Mr. Campbell to Mr. Seward
Sir:* * * * * * * * *
Permit me to tender my congratulations on the decisive result of the presidential election. It virtually ends the rebellion by depriving it of hope. It has been worth many victories in the field, and as a moral triumph, rising above the terrible sacrifices of civil war, reaches a sublime altitude. I have felt its influence in the changed political atmosphere around me. By reanimating our friends, and creating respect and fear among our enemies, it gives assurance of future unity and greatness. The telegram from Hamburg announcing the result was received here on the 22d ultimo and published in the evening papers. It was of the most satisfactory character, stating, as it did, that Mr. Lincoln had a majority of 400,000 on the popular vote, and in an electoral vote of 234 he would receive all but 13, and that all the States voting had cast their ballots for Mr. Lincoln save Kentucky, New Jersey, and Delaware. This despatch, written by a friendly hand, created surprise in some quarters, and I received congratulations from others. It was not what the “governing classes” expected or desired. They preserve “friendly relations,” but would prefer the dismemberment of a power jealously regarded as too great, and the success of the aristocratic rebellion. Our safety consists in the strength they deprecate and the ability with which that strength is guided at home and directed abroad.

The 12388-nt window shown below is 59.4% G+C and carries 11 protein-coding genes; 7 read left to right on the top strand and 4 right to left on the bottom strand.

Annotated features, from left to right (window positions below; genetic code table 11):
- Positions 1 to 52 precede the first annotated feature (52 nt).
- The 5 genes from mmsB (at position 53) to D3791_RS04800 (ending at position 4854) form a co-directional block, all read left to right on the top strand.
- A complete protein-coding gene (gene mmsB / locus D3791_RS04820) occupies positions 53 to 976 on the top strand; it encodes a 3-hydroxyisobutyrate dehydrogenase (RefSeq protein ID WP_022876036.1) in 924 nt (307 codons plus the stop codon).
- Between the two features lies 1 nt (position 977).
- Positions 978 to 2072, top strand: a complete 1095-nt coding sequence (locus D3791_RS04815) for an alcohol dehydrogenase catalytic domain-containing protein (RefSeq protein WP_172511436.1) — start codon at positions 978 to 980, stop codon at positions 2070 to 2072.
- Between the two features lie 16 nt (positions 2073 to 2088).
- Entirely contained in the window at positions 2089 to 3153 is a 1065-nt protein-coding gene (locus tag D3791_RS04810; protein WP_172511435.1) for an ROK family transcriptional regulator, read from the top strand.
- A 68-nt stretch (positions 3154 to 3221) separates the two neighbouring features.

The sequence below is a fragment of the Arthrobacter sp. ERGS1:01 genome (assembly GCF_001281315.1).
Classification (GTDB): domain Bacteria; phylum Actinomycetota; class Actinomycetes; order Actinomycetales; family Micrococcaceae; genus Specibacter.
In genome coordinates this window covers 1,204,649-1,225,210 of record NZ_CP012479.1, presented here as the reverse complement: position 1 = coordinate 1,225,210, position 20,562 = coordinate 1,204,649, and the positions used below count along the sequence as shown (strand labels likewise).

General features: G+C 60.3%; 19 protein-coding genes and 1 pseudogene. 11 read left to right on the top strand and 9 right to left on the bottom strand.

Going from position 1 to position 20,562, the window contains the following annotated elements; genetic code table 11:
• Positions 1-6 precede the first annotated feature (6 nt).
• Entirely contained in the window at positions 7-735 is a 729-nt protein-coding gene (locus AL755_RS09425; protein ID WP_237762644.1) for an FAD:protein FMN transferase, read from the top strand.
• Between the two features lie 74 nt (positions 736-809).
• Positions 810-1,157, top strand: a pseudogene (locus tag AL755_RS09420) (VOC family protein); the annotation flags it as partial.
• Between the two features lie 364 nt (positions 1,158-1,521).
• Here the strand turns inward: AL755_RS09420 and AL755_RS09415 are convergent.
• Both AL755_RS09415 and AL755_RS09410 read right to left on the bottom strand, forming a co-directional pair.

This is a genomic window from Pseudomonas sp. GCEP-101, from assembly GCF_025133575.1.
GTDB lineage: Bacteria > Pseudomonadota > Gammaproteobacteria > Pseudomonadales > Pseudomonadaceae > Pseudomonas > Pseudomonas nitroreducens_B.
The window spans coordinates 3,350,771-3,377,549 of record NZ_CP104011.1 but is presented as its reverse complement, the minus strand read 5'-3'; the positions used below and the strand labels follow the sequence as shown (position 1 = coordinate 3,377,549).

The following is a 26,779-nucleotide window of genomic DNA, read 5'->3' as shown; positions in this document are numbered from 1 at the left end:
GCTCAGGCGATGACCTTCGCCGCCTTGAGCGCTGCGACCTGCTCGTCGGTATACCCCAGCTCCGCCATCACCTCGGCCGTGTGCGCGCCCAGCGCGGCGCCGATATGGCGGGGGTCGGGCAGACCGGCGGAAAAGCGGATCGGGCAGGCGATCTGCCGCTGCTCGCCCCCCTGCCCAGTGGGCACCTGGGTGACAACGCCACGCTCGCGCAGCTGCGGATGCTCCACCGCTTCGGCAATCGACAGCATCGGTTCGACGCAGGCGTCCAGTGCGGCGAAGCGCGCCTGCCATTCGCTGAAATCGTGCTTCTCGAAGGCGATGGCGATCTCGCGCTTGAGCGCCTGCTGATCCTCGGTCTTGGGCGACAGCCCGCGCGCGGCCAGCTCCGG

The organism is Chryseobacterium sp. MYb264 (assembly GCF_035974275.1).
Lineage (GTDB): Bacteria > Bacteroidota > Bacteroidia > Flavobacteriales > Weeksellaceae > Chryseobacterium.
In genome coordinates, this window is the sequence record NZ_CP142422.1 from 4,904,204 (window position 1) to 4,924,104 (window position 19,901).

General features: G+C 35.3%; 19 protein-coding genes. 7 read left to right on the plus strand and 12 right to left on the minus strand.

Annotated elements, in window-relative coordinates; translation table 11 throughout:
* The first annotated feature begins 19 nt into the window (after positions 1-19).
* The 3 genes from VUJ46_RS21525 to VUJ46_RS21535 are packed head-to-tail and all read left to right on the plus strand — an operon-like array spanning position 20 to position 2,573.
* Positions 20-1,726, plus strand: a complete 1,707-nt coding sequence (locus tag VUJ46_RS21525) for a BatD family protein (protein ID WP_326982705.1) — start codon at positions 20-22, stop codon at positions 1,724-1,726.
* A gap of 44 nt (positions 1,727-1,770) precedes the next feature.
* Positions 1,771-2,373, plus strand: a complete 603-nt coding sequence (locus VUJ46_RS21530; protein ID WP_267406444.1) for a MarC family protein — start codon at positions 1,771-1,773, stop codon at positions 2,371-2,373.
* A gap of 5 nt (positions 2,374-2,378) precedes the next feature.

* * * * * * * *
I have the honor to be, with great respect, your obedient servant,
Hon. William H. Seward, &c., &c., &c.